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    In hindsight, I would have seen if I could have specified both wire size and colors to better match the factory wiring, but I was able to work with the pigtails as supplied. They had slightly larger gauge wires, which made soldering together the connections a bit more challenging, but nothing too difficult. I certainly learned that I need more practice soldering wires together! Attached is my cross-reference documentation that shows the factory to splice connector color chart along with the circuit information that it all belongs to. Now if I ever have to dive back into things, I will have good information to help me keep things straight. From start to finish the physical job of splicing in the pigtails took ~4 hours, as I took my time to get everything prepared, soldered and rewrapped. I didn’t want to have to do this twice. When I test fired the engine up, things were back a nice steady idle. Even a bit of jiggling and moving of the harnesses didn’t cause any hiccups…hooray! At the time of this writing I have ~500 road miles on the new connectors and I am extremely happy with the results. My idle is much more consistent and my part-throttle cruising is much less choppy. Not once have I had an issue with the RPM blipping up/down. I am hoping the idle control will now remain this way for years to come.

    Soldering 'fixture' to hold the wires for applying heat/solder:
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    First soldered wire, not pretty but a solid connection:
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    Sensor end connections w/shrink wrap and re-wrapped before covering:
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    EEC end connections w/shrink wrap and re-wrapped before covering:
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    Finished connectors:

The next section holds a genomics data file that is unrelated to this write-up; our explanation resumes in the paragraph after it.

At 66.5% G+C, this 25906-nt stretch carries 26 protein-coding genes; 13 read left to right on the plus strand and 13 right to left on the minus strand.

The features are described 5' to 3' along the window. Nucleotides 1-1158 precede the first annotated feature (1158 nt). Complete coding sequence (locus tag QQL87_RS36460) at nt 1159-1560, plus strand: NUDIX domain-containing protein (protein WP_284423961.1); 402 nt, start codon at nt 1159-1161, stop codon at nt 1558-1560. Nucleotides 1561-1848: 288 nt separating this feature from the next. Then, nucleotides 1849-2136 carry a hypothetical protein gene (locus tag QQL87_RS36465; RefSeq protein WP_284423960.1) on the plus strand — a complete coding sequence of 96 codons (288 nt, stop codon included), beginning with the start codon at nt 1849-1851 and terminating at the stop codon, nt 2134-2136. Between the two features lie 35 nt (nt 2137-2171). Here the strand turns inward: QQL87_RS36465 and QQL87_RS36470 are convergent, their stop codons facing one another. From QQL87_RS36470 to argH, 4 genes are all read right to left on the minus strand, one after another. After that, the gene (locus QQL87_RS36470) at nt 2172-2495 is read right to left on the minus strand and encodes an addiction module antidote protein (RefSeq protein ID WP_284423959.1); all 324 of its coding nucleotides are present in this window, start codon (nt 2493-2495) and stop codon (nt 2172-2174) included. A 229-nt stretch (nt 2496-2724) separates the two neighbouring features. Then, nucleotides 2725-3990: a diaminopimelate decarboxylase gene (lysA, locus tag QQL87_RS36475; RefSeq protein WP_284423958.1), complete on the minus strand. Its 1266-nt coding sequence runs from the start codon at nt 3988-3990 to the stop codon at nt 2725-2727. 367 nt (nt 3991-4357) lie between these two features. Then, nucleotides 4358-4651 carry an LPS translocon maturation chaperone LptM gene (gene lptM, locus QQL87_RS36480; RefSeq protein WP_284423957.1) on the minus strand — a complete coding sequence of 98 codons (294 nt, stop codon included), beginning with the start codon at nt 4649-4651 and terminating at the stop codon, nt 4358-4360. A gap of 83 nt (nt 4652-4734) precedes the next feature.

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    Replacement IAB connector/pigtail from Rock Auto:
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    Cross-Reference Document (PDF format):
    Specs - EEC Harness_TPS-IAB-KS.pdf
    Last edited by svono50; 09-21-2014 at 11:47 PM. Reason: Forgot to attach cross-ref document
    Ted
    86 SVO Mustang
    17 Cooper S Clubman ALL4

  14. #44
    OVER-BOOST!! gbeaird's Avatar
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    SVO's: '86 2R
    Quote Originally Posted by svono50 View Post
    • Now you can get your car back down on the ground and take it out for a road test. I used the supplied rubber o-rings on the rod ends, which are intended to be ‘noise suppressors’ to prevent rattling/clunking. So far my Watts link has been dead silent after ~700 road miles and one track day, so I suggest following the Fays2 recommendation to use them.
    Keep an eye on those o-rings. I was under our 'other f-body' doing some exhaust work and noticed the o-rings were gone and/or cracked. It's a C Prepared car, so I'm not sure if I'll replace them. They do keep the dirt out of the nooks and crannies, though.

    Same results here, on 'the other f-body'. The car is more stable, and right and left turns react the same. Slaloms are really nice now, too.
    Gene Beaird,
    86 2R SVO, G Stock,
    Pearland, Texas

  15. #45
    OVER-BOOST!! svono50's Avatar
    Join Date
    Apr 2002
    Location
    Streamwood, IL
    Posts
    3,854
    SVO's: 86 1C
    Thanx Gene, they are on my yearly spring checklist to inspect. So far they are hanging in there, but I do expect to replace soon. The Watts made a huge difference with left/right handling as well as any bumps you encounter while in the midst of a turn (i.e.- auto-x parking lot expansion cracks or track rumble strips). Now I need to 'tune' my rear suspension to get better grip on corner exit with some guidance from the C-C crowd of course.
    Ted
    86 SVO Mustang
    17 Cooper S Clubman ALL4